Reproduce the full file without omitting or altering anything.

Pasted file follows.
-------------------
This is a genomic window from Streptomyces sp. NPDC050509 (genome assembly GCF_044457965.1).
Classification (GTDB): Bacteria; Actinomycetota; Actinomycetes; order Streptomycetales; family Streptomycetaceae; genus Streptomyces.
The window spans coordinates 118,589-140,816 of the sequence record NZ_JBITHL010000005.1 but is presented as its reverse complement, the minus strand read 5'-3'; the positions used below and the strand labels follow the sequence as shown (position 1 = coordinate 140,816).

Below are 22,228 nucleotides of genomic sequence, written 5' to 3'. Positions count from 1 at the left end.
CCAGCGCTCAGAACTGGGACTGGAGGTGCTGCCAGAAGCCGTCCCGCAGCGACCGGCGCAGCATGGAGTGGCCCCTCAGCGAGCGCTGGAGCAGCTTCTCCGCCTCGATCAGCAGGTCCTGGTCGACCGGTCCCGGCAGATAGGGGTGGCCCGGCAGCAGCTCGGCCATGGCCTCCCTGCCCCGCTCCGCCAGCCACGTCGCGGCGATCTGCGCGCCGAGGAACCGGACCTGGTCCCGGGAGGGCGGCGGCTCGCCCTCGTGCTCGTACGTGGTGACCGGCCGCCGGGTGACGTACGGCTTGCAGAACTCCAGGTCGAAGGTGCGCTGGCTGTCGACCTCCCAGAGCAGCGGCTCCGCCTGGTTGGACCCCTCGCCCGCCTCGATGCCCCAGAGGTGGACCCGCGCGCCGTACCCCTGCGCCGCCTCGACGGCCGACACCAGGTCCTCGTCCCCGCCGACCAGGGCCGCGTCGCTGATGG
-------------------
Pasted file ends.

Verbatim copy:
This is a genomic window from Streptomyces sp. NPDC050509 (genome assembly GCF_044457965.1).
Classification (GTDB): Bacteria; Actinomycetota; Actinomycetes; order Streptomycetales; family Streptomycetaceae; genus Streptomyces.
The window spans coordinates 118,589-140,816 of the sequence record NZ_JBITHL010000005.1 but is presented as its reverse complement, the minus strand read 5'-3'; the positions used below and the strand labels follow the sequence as shown (position 1 = coordinate 140,816).

Below are 22,228 nucleotides of genomic sequence, written 5' to 3'. Positions count from 1 at the left end.
CCAGCGCTCAGAACTGGGACTGGAGGTGCTGCCAGAAGCCGTCCCGCAGCGACCGGCGCAGCATGGAGTGGCCCCTCAGCGAGCGCTGGAGCAGCTTCTCCGCCTCGATCAGCAGGTCCTGGTCGACCGGTCCCGGCAGATAGGGGTGGCCCGGCAGCAGCTCGGCCATGGCCTCCCTGCCCCGCTCCGCCAGCCACGTCGCGGCGATCTGCGCGCCGAGGAACCGGACCTGGTCCCGGGAGGGCGGCGGCTCGCCCTCGTGCTCGTACGTGGTGACCGGCCGCCGGGTGACGTACGGCTTGCAGAACTCCAGGTCGAAGGTGCGCTGGCTGTCGACCTCCCAGAGCAGCGGCTCCGCCTGGTTGGACCCCTCGCCCGCCTCGATGCCCCAGAGGTGGACCCGCGCGCCGTACCCCTGCGCCGCCTCGACGGCCGACACCAGGTCCTCGTCCCCGCCGACCAGGGCCGCGTCGCTGATGG